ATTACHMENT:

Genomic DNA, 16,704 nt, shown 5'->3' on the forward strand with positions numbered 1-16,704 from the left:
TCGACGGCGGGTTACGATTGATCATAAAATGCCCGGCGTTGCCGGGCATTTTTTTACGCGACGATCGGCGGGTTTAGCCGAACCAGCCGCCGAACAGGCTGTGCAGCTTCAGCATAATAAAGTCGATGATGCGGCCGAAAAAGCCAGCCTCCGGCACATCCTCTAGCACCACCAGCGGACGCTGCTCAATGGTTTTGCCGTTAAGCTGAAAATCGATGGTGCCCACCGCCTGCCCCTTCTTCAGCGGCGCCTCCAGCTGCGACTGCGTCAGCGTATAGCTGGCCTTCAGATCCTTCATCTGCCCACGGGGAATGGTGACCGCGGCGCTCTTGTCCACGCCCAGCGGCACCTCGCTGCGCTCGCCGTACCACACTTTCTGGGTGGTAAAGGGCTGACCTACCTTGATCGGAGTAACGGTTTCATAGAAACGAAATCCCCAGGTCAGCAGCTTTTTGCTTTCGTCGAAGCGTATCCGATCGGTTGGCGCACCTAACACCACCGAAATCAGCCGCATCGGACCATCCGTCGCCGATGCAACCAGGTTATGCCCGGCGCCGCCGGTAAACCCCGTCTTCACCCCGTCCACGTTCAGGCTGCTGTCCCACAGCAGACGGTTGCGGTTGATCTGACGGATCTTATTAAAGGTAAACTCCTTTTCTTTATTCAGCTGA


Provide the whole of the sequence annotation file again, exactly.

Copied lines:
Genomic DNA, 16,704 nt, shown 5'->3' on the forward strand with positions numbered 1-16,704 from the left:
TCGACGGCGGGTTACGATTGATCATAAAATGCCCGGCGTTGCCGGGCATTTTTTTACGCGACGATCGGCGGGTTTAGCCGAACCAGCCGCCGAACAGGCTGTGCAGCTTCAGCATAATAAAGTCGATGATGCGGCCGAAAAAGCCAGCCTCCGGCACATCCTCTAGCACCACCAGCGGACGCTGCTCAATGGTTTTGCCGTTAAGCTGAAAATCGATGGTGCCCACCGCCTGCCCCTTCTTCAGCGGCGCCTCCAGCTGCGACTGCGTCAGCGTATAGCTGGCCTTCAGATCCTTCATCTGCCCACGGGGAATGGTGACCGCGGCGCTCTTGTCCACGCCCAGCGGCACCTCGCTGCGCTCGCCGTACCACACTTTCTGGGTGGTAAAGGGCTGACCTACCTTGATCGGAGTAACGGTTTCATAGAAACGAAATCCCCAGGTCAGCAGCTTTTTGCTTTCGTCGAAGCGTATCCGATCGGTTGGCGCACCTAACACCACCGAAATCAGCCGCATCGGACCATCCGTCGCCGATGCAACCAGGTTATGCCCGGCGCCGCCGGTAAACCCCGTCTTCACCCCGTCCACGTTCAGGCTGCTGTCCCACAGCAGACGGTTGCGGTTGATCTGACGGATCTTATTAAAGGTAAACTCCTTTTCTTTATTCAGCTGA